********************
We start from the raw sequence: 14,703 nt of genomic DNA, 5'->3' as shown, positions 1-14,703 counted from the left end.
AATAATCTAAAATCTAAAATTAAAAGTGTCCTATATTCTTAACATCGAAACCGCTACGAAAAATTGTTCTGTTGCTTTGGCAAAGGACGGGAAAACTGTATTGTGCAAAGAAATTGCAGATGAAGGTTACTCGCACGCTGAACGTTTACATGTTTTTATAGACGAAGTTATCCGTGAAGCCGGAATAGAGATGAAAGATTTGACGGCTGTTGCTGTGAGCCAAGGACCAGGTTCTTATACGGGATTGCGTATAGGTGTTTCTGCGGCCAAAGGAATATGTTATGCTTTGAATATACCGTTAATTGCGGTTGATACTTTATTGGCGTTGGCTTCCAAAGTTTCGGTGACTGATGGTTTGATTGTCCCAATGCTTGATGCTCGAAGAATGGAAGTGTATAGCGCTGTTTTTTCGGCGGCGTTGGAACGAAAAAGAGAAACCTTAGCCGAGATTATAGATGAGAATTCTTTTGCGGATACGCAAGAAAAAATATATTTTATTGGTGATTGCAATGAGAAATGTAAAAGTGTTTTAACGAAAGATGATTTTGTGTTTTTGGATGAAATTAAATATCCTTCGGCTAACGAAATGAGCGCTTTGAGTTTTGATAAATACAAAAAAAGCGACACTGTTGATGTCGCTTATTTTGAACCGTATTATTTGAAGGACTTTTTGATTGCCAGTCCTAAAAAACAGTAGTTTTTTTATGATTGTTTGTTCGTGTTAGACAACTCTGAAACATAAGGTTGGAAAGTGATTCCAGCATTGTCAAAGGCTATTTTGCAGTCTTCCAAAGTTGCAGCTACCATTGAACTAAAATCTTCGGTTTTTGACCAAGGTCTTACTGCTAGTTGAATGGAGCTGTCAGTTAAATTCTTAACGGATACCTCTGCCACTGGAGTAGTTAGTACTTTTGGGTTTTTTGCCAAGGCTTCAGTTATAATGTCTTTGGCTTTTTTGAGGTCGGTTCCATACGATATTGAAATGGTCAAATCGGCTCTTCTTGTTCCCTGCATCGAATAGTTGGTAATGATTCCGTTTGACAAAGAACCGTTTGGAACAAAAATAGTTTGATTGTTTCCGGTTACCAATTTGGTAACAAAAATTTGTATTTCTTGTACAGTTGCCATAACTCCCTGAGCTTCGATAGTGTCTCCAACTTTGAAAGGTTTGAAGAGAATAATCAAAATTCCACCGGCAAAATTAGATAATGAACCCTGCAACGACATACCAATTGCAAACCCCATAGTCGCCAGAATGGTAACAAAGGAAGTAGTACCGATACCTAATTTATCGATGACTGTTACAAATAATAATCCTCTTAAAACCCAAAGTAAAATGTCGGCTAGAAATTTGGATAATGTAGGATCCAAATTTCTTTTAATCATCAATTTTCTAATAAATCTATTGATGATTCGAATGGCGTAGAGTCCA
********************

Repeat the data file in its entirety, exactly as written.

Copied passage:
We start from the raw sequence: 14,703 nt of genomic DNA, 5'->3' as shown, positions 1-14,703 counted from the left end.
AATAATCTAAAATCTAAAATTAAAAGTGTCCTATATTCTTAACATCGAAACCGCTACGAAAAATTGTTCTGTTGCTTTGGCAAAGGACGGGAAAACTGTATTGTGCAAAGAAATTGCAGATGAAGGTTACTCGCACGCTGAACGTTTACATGTTTTTATAGACGAAGTTATCCGTGAAGCCGGAATAGAGATGAAAGATTTGACGGCTGTTGCTGTGAGCCAAGGACCAGGTTCTTATACGGGATTGCGTATAGGTGTTTCTGCGGCCAAAGGAATATGTTATGCTTTGAATATACCGTTAATTGCGGTTGATACTTTATTGGCGTTGGCTTCCAAAGTTTCGGTGACTGATGGTTTGATTGTCCCAATGCTTGATGCTCGAAGAATGGAAGTGTATAGCGCTGTTTTTTCGGCGGCGTTGGAACGAAAAAGAGAAACCTTAGCCGAGATTATAGATGAGAATTCTTTTGCGGATACGCAAGAAAAAATATATTTTATTGGTGATTGCAATGAGAAATGTAAAAGTGTTTTAACGAAAGATGATTTTGTGTTTTTGGATGAAATTAAATATCCTTCGGCTAACGAAATGAGCGCTTTGAGTTTTGATAAATACAAAAAAAGCGACACTGTTGATGTCGCTTATTTTGAACCGTATTATTTGAAGGACTTTTTGATTGCCAGTCCTAAAAAACAGTAGTTTTTTTATGATTGTTTGTTCGTGTTAGACAACTCTGAAACATAAGGTTGGAAAGTGATTCCAGCATTGTCAAAGGCTATTTTGCAGTCTTCCAAAGTTGCAGCTACCATTGAACTAAAATCTTCGGTTTTTGACCAAGGTCTTACTGCTAGTTGAATGGAGCTGTCAGTTAAATTCTTAACGGATACCTCTGCCACTGGAGTAGTTAGTACTTTTGGGTTTTTTGCCAAGGCTTCAGTTATAATGTCTTTGGCTTTTTTGAGGTCGGTTCCATACGATATTGAAATGGTCAAATCGGCTCTTCTTGTTCCCTGCATCGAATAGTTGGTAATGATTCCGTTTGACAAAGAACCGTTTGGAACAAAAATAGTTTGATTGTTTCCGGTTACCAATTTGGTAACAAAAATTTGTATTTCTTGTACAGTTGCCATAACTCCCTGAGCTTCGATAGTGTCTCCAACTTTGAAAGGTTTGAAGAGAATAATCAAAATTCCACCGGCAAAATTAGATAATGAACCCTGCAACGACATACCAATTGCAAACCCCATAGTCGCCAGAATGGTAACAAAGGAAGTAGTACCGATACCTAATTTATCGATGACTGTTACAAATAATAATCCTCTTAAAACCCAAAGTAAAATGTCGGCTAGAAATTTGGATAATGTAGGATCCAAATTTCTTTTAATCATCAATTTTCTAATAAATCTATTGATGATTCGAATGGCGTAGAGTCCA